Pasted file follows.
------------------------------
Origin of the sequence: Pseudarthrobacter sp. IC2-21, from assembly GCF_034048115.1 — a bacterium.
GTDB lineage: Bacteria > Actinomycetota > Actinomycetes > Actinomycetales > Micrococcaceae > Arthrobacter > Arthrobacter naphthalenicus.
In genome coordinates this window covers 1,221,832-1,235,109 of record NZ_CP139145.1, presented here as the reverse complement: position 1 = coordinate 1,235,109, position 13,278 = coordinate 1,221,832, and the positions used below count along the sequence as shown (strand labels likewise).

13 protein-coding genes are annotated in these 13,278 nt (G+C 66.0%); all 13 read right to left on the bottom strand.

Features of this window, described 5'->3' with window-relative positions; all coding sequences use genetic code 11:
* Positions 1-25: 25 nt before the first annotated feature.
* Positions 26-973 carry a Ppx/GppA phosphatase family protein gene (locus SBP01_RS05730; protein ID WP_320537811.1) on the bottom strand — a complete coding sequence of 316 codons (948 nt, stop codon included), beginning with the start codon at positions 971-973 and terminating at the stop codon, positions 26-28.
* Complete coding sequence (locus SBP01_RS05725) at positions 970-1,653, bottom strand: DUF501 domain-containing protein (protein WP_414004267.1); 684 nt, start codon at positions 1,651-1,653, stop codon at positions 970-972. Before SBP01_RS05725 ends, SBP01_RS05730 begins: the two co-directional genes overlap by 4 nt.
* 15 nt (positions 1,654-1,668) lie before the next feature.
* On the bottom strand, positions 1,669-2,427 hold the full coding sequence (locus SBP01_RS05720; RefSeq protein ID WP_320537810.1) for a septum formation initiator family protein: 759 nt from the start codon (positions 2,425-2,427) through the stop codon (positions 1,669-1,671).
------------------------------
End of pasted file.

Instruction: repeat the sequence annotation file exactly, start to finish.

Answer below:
Origin of the sequence: Pseudarthrobacter sp. IC2-21, from assembly GCF_034048115.1 — a bacterium.
GTDB lineage: Bacteria > Actinomycetota > Actinomycetes > Actinomycetales > Micrococcaceae > Arthrobacter > Arthrobacter naphthalenicus.
In genome coordinates this window covers 1,221,832-1,235,109 of record NZ_CP139145.1, presented here as the reverse complement: position 1 = coordinate 1,235,109, position 13,278 = coordinate 1,221,832, and the positions used below count along the sequence as shown (strand labels likewise).

13 protein-coding genes are annotated in these 13,278 nt (G+C 66.0%); all 13 read right to left on the bottom strand.

Features of this window, described 5'->3' with window-relative positions; all coding sequences use genetic code 11:
* Positions 1-25: 25 nt before the first annotated feature.
* Positions 26-973 carry a Ppx/GppA phosphatase family protein gene (locus SBP01_RS05730; protein ID WP_320537811.1) on the bottom strand — a complete coding sequence of 316 codons (948 nt, stop codon included), beginning with the start codon at positions 971-973 and terminating at the stop codon, positions 26-28.
* Complete coding sequence (locus SBP01_RS05725) at positions 970-1,653, bottom strand: DUF501 domain-containing protein (protein WP_414004267.1); 684 nt, start codon at positions 1,651-1,653, stop codon at positions 970-972. Before SBP01_RS05725 ends, SBP01_RS05730 begins: the two co-directional genes overlap by 4 nt.
* 15 nt (positions 1,654-1,668) lie before the next feature.
* On the bottom strand, positions 1,669-2,427 hold the full coding sequence (locus SBP01_RS05720; RefSeq protein ID WP_320537810.1) for a septum formation initiator family protein: 759 nt from the start codon (positions 2,425-2,427) through the stop codon (positions 1,669-1,671).